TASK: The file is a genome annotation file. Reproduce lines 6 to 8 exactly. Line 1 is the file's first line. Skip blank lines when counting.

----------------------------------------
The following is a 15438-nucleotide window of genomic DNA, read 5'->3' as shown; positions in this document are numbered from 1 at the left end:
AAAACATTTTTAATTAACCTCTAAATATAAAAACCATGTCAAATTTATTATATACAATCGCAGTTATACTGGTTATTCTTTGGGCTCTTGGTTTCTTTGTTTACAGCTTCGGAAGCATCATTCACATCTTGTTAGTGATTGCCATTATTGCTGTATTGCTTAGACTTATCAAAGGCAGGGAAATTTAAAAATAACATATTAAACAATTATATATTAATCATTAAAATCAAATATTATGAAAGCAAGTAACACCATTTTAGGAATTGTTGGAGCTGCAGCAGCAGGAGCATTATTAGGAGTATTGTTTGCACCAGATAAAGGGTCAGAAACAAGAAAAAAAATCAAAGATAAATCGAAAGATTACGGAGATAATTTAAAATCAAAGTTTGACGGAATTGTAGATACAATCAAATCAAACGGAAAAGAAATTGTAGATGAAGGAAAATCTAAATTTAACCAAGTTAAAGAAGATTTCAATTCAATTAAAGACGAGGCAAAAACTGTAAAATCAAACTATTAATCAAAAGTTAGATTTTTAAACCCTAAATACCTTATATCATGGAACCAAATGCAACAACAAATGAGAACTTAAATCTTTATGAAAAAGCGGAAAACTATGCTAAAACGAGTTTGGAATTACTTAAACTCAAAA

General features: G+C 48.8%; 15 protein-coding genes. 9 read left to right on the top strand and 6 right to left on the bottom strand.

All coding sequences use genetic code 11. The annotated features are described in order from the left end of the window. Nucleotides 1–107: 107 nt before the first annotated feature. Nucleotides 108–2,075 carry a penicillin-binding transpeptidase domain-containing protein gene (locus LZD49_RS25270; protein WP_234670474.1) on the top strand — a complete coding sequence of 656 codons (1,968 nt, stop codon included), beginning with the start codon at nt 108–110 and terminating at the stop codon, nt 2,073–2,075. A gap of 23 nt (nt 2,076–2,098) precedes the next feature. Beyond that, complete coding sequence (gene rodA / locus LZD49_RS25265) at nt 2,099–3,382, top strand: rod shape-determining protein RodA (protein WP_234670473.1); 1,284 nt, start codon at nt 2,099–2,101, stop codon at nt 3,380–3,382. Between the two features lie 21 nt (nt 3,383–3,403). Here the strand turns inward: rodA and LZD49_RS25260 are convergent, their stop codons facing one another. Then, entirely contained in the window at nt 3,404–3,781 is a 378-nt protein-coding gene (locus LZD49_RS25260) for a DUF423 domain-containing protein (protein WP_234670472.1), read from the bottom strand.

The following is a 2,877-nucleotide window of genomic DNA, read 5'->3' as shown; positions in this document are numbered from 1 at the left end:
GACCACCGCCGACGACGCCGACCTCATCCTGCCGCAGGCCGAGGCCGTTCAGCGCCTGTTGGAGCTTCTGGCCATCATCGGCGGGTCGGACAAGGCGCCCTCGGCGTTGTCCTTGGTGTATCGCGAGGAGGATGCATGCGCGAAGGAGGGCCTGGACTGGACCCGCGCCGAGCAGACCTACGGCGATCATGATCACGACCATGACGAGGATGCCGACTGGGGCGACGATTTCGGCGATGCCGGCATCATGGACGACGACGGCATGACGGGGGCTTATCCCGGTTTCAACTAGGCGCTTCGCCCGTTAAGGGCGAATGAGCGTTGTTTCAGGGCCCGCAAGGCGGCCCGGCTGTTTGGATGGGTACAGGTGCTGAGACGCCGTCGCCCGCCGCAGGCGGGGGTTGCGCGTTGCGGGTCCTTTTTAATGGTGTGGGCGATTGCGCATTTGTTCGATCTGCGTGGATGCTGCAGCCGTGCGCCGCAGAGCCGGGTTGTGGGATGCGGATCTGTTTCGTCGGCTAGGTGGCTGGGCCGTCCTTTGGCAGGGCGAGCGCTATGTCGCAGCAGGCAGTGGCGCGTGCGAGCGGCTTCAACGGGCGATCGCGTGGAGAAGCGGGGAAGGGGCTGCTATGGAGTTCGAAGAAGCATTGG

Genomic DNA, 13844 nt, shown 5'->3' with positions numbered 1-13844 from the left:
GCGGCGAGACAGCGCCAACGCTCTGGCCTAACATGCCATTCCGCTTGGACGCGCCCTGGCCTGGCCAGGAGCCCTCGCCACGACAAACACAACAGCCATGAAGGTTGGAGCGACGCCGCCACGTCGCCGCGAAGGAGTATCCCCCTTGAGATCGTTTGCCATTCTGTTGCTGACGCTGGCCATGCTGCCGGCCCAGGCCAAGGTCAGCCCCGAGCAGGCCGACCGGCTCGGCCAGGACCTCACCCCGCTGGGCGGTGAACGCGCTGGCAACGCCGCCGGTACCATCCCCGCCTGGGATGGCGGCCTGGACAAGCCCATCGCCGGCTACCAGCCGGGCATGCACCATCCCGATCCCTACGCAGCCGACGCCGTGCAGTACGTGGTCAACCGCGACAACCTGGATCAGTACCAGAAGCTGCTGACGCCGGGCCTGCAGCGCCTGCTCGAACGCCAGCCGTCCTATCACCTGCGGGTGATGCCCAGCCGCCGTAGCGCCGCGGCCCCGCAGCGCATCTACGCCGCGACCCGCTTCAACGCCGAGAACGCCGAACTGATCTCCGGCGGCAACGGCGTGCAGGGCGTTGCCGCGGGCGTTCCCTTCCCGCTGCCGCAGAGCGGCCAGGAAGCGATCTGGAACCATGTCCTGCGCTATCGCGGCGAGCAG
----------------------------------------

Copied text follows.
GACCACCGCCGACGACGCCGACCTCATCCTGCCGCAGGCCGAGGCCGTTCAGCGCCTGTTGGAGCTTCTGGCCATCATCGGCGGGTCGGACAAGGCGCCCTCGGCGTTGTCCTTGGTGTATCGCGAGGAGGATGCATGCGCGAAGGAGGGCCTGGACTGGACCCGCGCCGAGCAGACCTACGGCGATCATGATCACGACCATGACGAGGATGCCGACTGGGGCGACGATTTCGGCGATGCCGGCATCATGGACGACGACGGCATGACGGGGGCTTATCCCGGTTTCAACTAGGCGCTTCGCCCGTTAAGGGCGAATGAGCGTTGTTTCAGGGCCCGCAAGGCGGCCCGGCTGTTTGGATGGGTACAGGTGCTGAGACGCCGTCGCCCGCCGCAGGCGGGGGTTGCGCGTTGCGGGTCCTTTTTAATGGTGTGGGCGATTGCGCATTTGTTCGATCTGCGTGGATGCTGCAGCCGTGCGCCGCAGAGCCGGGTTGTGGGATGCGGATCTGTTTCGTCGGCTAGGTGGCTGGGCCGTCCTTTGGCAGGGCGAGCGCTATGTCGCAGCAGGCAGTGGCGCGTGCGAGCGGCTTCAACGGGCGATCGCGTGGAGAAGCGGGGAAGGGGCTGCTATGGAGTTCGAAGAAGCATTGG

Genomic DNA, 13844 nt, shown 5'->3' with positions numbered 1-13844 from the left:
GCGGCGAGACAGCGCCAACGCTCTGGCCTAACATGCCATTCCGCTTGGACGCGCCCTGGCCTGGCCAGGAGCCCTCGCCACGACAAACACAACAGCCATGAAGGTTGGAGCGACGCCGCCACGTCGCCGCGAAGGAGTATCCCCCTTGAGATCGTTTGCCATTCTGTTGCTGACGCTGGCCATGCTGCCGGCCCAGGCCAAGGTCAGCCCCGAGCAGGCCGACCGGCTCGGCCAGGACCTCACCCCGCTGGGCGGTGAACGCGCTGGCAACGCCGCCGGTACCATCCCCGCCTGGGATGGCGGCCTGGACAAGCCCATCGCCGGCTACCAGCCGGGCATGCACCATCCCGATCCCTACGCAGCCGACGCCGTGCAGTACGTGGTCAACCGCGACAACCTGGATCAGTACCAGAAGCTGCTGACGCCGGGCCTGCAGCGCCTGCTCGAACGCCAGCCGTCCTATCACCTGCGGGTGATGCCCAGCCGCCGTAGCGCCGCGGCCCCGCAGCGCATCTACGCCGCGACCCGCTTCAACGCCGAGAACGCCGAACTGATCTCCGGCGGCAACGGCGTGCAGGGCGTTGCCGCGGGCGTTCCCTTCCCGCTGCCGCAGAGCGGCCAGGAAGCGATCTGGAACCATGTCCTGCGCTATCGCGGCGAGCAG